• The foreign organization receiving the funds completes Form W-8BEN-E and provides it to the donating U.S. nonprofit, which keeps it on file.
  • Much like the Forms W-4 employers retain for each employee, Form W-8BEN-E is not filed with the IRS.
  • Once completed, the Form W-8BEN-E is valued for three years.
  • The IRS requires that organizations include the following with the signed Form W-8BEN-E:
    • IRS determination letter of 501(c)3 status if the foreign group was based in the U.S., or
    • A copy of an opinion from U.S. counsel certifying that the recipient of the donation is a section 501(c)3 organization (without regard to whether the payee is a foreign private foundation).
      • Tip: Providing copies of bylaws, articles of incorporation, copy of the country’s exemption status/law to support the confirmations listed above will help form an opinion to accompany the form.

Assistance Completing Form W-8BEN-E

Substantiating donations to fellow tax exempt organizations is always important for nonprofits, but with recent IRS focus on foreign transactions, it is particularly important that the proper forms are completed and documentation maintained. RKL has a team of tax professionals focused exclusively on the needs of nonprofits, and they are ready to answer questions about the process or help organizations complete Form W-8BEN-E and gather the correct documentation. Contact one of our local offices for guidance or assistance.

 

Stephanie E. Kane, CPAContributed by Stephanie E. Kane, CPA, Supervisor in RKL’s Tax Services Group. Her client responsibilities include serving clients in a wide variety of industries with a focus on not-for-profit entities.

 

 

 

 

Working Capital blog disclaimer

Posted on: May 2nd, 2017

4 Money Musts for Recent College Grads

RKL Wealth Management offers four tips you can share with the recent college graduates in your life to help them start off on the right financial foot. It’s college graduation season, which means a new crop of young adults will transition from the dorm room to the conference room. This new phase of life offers many exciting opportunities, but it also brings new financial responsibilities like student loan repayment, taxes and more. As new grads navigate the uncharted waters of adulthood, here are some tips to start off on the right foot and pave the way for a successful financial future.

Build a budget and track expenses

As students, most young adults lived pretty frugally. As recent grads, keeping that frugal mindset is a huge advantage. This doesn’t mean sticking to the ramen noodle diet, but it does mean creating a budget and tracking expenses. Those new paychecks may be tempting to spend, but living within your means and spending money intentionally sets the financial foundation for young adults to tackle other financial challenges, like student debt. There are a number of budgeting and expense tracking apps that can help with this process.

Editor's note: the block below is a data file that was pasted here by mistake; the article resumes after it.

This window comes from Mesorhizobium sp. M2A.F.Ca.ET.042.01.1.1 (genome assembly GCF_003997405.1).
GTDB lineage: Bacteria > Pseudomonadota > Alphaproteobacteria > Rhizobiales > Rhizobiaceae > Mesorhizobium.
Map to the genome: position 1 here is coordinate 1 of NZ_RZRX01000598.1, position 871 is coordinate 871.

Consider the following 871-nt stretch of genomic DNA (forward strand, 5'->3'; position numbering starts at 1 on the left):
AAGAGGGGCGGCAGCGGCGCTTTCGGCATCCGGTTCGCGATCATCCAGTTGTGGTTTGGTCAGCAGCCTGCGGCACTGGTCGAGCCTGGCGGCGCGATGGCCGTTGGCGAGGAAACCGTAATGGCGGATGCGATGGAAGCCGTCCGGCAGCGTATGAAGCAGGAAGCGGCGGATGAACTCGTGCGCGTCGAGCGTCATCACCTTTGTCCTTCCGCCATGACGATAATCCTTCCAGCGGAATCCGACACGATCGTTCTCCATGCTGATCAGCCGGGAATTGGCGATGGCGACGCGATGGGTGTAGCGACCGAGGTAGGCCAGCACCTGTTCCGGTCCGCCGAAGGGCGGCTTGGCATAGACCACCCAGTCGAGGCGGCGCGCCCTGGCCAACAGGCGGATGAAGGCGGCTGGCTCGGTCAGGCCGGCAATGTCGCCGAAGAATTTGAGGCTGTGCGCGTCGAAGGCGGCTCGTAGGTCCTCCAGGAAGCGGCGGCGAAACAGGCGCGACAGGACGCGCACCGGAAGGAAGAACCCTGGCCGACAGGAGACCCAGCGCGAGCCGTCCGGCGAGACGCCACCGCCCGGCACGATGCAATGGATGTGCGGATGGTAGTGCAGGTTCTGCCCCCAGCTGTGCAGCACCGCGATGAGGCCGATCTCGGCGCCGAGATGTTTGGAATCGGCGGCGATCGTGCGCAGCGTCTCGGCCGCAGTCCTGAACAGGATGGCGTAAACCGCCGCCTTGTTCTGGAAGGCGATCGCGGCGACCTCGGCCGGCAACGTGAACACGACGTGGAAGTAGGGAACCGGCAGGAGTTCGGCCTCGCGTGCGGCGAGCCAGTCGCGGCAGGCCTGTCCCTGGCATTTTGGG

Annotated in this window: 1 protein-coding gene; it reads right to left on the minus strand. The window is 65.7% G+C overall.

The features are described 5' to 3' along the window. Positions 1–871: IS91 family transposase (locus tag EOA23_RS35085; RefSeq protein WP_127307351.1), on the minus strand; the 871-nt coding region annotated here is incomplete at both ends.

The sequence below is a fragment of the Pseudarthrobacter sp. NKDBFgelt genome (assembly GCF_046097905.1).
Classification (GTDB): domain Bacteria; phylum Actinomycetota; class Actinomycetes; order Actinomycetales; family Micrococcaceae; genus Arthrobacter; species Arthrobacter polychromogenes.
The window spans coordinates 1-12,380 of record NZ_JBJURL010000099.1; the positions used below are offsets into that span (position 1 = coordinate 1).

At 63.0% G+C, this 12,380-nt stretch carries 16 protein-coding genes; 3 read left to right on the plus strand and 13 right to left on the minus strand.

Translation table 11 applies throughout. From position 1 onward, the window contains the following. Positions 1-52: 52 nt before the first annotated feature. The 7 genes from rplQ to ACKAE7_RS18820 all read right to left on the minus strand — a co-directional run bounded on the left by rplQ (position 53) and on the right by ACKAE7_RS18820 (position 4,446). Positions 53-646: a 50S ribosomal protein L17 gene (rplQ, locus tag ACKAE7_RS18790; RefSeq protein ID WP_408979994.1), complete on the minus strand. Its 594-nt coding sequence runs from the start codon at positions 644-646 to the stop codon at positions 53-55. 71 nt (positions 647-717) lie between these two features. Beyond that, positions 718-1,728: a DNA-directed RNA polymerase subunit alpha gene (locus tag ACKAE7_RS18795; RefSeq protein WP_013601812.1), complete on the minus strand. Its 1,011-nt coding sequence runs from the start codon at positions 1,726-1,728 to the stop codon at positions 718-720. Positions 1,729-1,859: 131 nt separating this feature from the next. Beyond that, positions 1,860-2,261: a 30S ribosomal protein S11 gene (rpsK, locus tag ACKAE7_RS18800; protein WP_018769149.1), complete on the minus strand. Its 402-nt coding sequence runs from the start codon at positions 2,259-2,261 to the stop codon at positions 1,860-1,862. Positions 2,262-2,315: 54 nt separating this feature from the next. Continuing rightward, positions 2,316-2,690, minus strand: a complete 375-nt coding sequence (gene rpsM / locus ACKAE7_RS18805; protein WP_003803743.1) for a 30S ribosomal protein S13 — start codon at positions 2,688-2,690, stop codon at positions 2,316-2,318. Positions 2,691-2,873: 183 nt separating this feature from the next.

Start saving for retirement

For recent grads who consider making weekend plans a long-term commitment, retirement can definitely seem like a remote and distant concept. Thanks to the power of compounding interest, however, saving early and often pays off exponentially down the line. Many employers auto-enroll their employees in a retirement plan, but if yours does not, make sure to sign up on your own. When setting a contribution amount, try to reach any employer match limits. Otherwise, you’re leaving free money on the table, so it is definitely worth skipping a few dinners with friends to find room in your budget. Most importantly, avoid taking this money out early and use caution if you are considering it, because it could have major tax implications and can hurt future investment potential.

Set up an emergency fund

Despite the best budgeting intentions, unexpected or emergency expenses do happen. Young adults can prepare to absorb these financial blows by setting up an emergency fund. This should be a dedicated item in your budget, and be sure to keep this money separate from other savings or checking accounts so it is not spent until absolutely necessary. The ideal emergency fund should be approximately six times your monthly income, but for now, starting small can save your bank account or credit card from the aftermath of car troubles or unexpectedly high medical bills.

 Manage debt wisely

Few students make it through higher education without student debt, and those bills come due not long after graduation. Income-based repayment, which links monthly loan payments to income, not total debt, is one way to manage debt payments. Young adults with numerous loans should explore consolidation for convenience and potentially lower payments. With student loan obligations hanging over them, recent grads should proceed with caution when it comes to taking on other consumer debt. It’s all too easy to rack up credit card debt furnishing a new apartment or adding to your debt load with a loan for a new car. Stick to your budget and develop a plan to set aside the funds for these purchases.

The transition from college to the working world can be daunting, but following these steps can help recent grads form good financial habits that will pay dividends throughout their lifetimes.

Visit rklwealth.com to learn about all the ways the financial planning team at RKL Wealth Management helps individuals and families invest achieve their unique goals.

 

Thomas D. Reardon, CFP®, Wealth Advisor for RKL Wealth ManagementContributed by Thomas D. Reardon, CFP®, Wealth Advisor with RKL Wealth Management. Tom is responsible for creating and implementing customized financial plans for clients and their families. He specializes in helping clients identify and prioritize their goals for retirement, educational funding and estate planning.

 

 

 

Working Capital blog disclaimer

css.php